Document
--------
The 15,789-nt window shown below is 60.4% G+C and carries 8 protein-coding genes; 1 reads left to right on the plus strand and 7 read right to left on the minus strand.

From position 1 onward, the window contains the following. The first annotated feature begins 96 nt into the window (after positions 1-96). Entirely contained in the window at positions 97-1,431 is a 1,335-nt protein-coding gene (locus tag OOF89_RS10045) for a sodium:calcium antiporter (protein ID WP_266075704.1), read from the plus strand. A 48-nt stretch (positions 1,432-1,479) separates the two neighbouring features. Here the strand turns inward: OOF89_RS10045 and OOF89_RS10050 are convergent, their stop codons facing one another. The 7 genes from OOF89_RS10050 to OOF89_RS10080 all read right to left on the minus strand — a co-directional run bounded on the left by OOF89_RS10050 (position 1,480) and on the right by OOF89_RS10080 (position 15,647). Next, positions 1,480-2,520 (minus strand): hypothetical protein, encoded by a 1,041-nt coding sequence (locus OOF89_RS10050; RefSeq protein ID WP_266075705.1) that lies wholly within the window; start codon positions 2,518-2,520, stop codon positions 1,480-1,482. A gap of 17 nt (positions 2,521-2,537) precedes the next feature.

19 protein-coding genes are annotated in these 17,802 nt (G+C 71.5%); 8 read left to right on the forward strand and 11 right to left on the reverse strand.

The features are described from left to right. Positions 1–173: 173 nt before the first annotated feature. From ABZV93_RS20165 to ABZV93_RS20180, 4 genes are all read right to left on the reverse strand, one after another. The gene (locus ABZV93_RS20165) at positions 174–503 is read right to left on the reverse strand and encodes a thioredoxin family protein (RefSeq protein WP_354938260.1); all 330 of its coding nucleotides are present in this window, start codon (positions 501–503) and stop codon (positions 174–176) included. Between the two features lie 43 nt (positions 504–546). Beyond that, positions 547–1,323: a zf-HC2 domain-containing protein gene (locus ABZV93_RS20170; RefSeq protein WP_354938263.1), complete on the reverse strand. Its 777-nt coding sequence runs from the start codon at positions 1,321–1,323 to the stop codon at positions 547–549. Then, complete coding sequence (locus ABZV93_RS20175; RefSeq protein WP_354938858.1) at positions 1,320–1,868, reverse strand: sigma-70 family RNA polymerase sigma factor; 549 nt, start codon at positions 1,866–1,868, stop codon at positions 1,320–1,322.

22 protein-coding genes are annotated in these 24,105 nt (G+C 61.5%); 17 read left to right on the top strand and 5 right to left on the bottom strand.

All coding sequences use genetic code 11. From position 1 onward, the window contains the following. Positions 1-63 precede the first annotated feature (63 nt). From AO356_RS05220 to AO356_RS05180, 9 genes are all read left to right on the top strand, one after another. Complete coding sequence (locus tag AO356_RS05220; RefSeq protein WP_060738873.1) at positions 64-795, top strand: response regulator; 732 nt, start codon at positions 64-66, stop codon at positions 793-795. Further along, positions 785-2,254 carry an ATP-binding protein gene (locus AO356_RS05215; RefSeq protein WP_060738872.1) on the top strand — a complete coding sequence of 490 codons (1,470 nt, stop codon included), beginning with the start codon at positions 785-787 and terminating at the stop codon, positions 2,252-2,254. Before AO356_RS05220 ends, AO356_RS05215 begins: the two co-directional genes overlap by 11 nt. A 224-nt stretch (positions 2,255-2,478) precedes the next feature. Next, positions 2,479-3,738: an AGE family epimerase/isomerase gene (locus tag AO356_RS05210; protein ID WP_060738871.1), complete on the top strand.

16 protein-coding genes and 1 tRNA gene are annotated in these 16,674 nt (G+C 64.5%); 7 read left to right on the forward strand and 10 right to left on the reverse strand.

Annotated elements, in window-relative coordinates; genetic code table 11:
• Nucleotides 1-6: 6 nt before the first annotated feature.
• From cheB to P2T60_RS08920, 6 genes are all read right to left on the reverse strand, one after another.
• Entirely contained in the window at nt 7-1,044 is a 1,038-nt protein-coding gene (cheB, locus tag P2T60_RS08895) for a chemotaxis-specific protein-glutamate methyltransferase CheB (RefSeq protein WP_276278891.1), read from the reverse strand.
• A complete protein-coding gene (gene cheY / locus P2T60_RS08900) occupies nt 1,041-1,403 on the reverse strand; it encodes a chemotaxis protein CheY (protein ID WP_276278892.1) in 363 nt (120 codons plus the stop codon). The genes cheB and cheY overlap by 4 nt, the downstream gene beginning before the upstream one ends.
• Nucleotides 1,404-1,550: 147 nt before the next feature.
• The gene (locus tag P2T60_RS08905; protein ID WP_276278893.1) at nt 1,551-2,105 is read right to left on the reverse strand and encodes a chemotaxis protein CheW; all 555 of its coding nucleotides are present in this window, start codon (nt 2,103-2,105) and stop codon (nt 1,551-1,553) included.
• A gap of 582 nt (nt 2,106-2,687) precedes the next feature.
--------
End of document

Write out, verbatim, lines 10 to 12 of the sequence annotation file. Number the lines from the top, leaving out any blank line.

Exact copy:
• From cheB to P2T60_RS08920, 6 genes are all read right to left on the reverse strand, one after another.
• Entirely contained in the window at nt 7-1,044 is a 1,038-nt protein-coding gene (cheB, locus tag P2T60_RS08895) for a chemotaxis-specific protein-glutamate methyltransferase CheB (RefSeq protein WP_276278891.1), read from the reverse strand.
• A complete protein-coding gene (gene cheY / locus P2T60_RS08900) occupies nt 1,041-1,403 on the reverse strand; it encodes a chemotaxis protein CheY (protein ID WP_276278892.1) in 363 nt (120 codons plus the stop codon). The genes cheB and cheY overlap by 4 nt, the downstream gene beginning before the upstream one ends.